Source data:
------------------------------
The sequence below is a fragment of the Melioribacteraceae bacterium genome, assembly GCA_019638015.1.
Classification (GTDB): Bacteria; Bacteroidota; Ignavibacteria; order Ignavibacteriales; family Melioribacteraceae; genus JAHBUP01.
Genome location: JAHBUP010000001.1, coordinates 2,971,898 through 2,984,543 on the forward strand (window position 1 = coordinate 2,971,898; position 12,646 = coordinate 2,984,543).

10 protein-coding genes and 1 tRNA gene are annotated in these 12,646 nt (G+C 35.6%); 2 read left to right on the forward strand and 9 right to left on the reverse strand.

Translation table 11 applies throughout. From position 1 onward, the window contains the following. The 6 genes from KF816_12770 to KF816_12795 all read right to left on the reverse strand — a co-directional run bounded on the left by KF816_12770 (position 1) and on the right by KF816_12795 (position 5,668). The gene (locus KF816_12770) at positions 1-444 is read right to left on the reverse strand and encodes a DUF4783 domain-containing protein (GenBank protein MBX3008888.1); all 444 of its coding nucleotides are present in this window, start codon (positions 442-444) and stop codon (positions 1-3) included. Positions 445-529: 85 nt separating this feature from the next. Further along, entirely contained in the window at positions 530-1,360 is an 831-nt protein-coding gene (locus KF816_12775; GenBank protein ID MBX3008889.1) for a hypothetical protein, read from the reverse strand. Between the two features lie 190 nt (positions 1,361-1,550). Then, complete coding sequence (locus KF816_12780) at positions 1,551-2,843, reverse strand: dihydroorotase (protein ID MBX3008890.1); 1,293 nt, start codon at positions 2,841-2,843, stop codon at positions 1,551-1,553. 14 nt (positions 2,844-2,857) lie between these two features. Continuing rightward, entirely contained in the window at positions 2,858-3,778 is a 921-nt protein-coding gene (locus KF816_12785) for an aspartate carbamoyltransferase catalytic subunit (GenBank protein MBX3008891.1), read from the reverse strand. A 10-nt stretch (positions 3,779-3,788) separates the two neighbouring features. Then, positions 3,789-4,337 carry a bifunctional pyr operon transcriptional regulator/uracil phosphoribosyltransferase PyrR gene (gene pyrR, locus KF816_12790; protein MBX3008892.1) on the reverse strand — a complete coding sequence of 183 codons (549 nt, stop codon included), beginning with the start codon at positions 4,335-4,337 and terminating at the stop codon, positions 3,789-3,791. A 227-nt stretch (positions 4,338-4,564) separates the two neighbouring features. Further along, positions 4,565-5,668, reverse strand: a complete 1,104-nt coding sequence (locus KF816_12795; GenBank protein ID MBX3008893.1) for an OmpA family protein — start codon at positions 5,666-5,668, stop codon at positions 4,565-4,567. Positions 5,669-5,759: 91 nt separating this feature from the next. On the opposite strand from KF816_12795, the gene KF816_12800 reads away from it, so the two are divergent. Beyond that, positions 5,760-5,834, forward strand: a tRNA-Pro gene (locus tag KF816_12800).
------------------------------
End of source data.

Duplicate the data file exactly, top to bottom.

The sequence below is a fragment of the Melioribacteraceae bacterium genome, assembly GCA_019638015.1.
Classification (GTDB): Bacteria; Bacteroidota; Ignavibacteria; order Ignavibacteriales; family Melioribacteraceae; genus JAHBUP01.
Genome location: JAHBUP010000001.1, coordinates 2,971,898 through 2,984,543 on the forward strand (window position 1 = coordinate 2,971,898; position 12,646 = coordinate 2,984,543).

10 protein-coding genes and 1 tRNA gene are annotated in these 12,646 nt (G+C 35.6%); 2 read left to right on the forward strand and 9 right to left on the reverse strand.

Translation table 11 applies throughout. From position 1 onward, the window contains the following. The 6 genes from KF816_12770 to KF816_12795 all read right to left on the reverse strand — a co-directional run bounded on the left by KF816_12770 (position 1) and on the right by KF816_12795 (position 5,668). The gene (locus KF816_12770) at positions 1-444 is read right to left on the reverse strand and encodes a DUF4783 domain-containing protein (GenBank protein MBX3008888.1); all 444 of its coding nucleotides are present in this window, start codon (positions 442-444) and stop codon (positions 1-3) included. Positions 445-529: 85 nt separating this feature from the next. Further along, entirely contained in the window at positions 530-1,360 is an 831-nt protein-coding gene (locus KF816_12775; GenBank protein ID MBX3008889.1) for a hypothetical protein, read from the reverse strand. Between the two features lie 190 nt (positions 1,361-1,550). Then, complete coding sequence (locus KF816_12780) at positions 1,551-2,843, reverse strand: dihydroorotase (protein ID MBX3008890.1); 1,293 nt, start codon at positions 2,841-2,843, stop codon at positions 1,551-1,553. 14 nt (positions 2,844-2,857) lie between these two features. Continuing rightward, entirely contained in the window at positions 2,858-3,778 is a 921-nt protein-coding gene (locus KF816_12785) for an aspartate carbamoyltransferase catalytic subunit (GenBank protein MBX3008891.1), read from the reverse strand. A 10-nt stretch (positions 3,779-3,788) separates the two neighbouring features. Then, positions 3,789-4,337 carry a bifunctional pyr operon transcriptional regulator/uracil phosphoribosyltransferase PyrR gene (gene pyrR, locus KF816_12790; protein MBX3008892.1) on the reverse strand — a complete coding sequence of 183 codons (549 nt, stop codon included), beginning with the start codon at positions 4,335-4,337 and terminating at the stop codon, positions 3,789-3,791. A 227-nt stretch (positions 4,338-4,564) separates the two neighbouring features. Further along, positions 4,565-5,668, reverse strand: a complete 1,104-nt coding sequence (locus KF816_12795; GenBank protein ID MBX3008893.1) for an OmpA family protein — start codon at positions 5,666-5,668, stop codon at positions 4,565-4,567. Positions 5,669-5,759: 91 nt separating this feature from the next. On the opposite strand from KF816_12795, the gene KF816_12800 reads away from it, so the two are divergent. Beyond that, positions 5,760-5,834, forward strand: a tRNA-Pro gene (locus tag KF816_12800).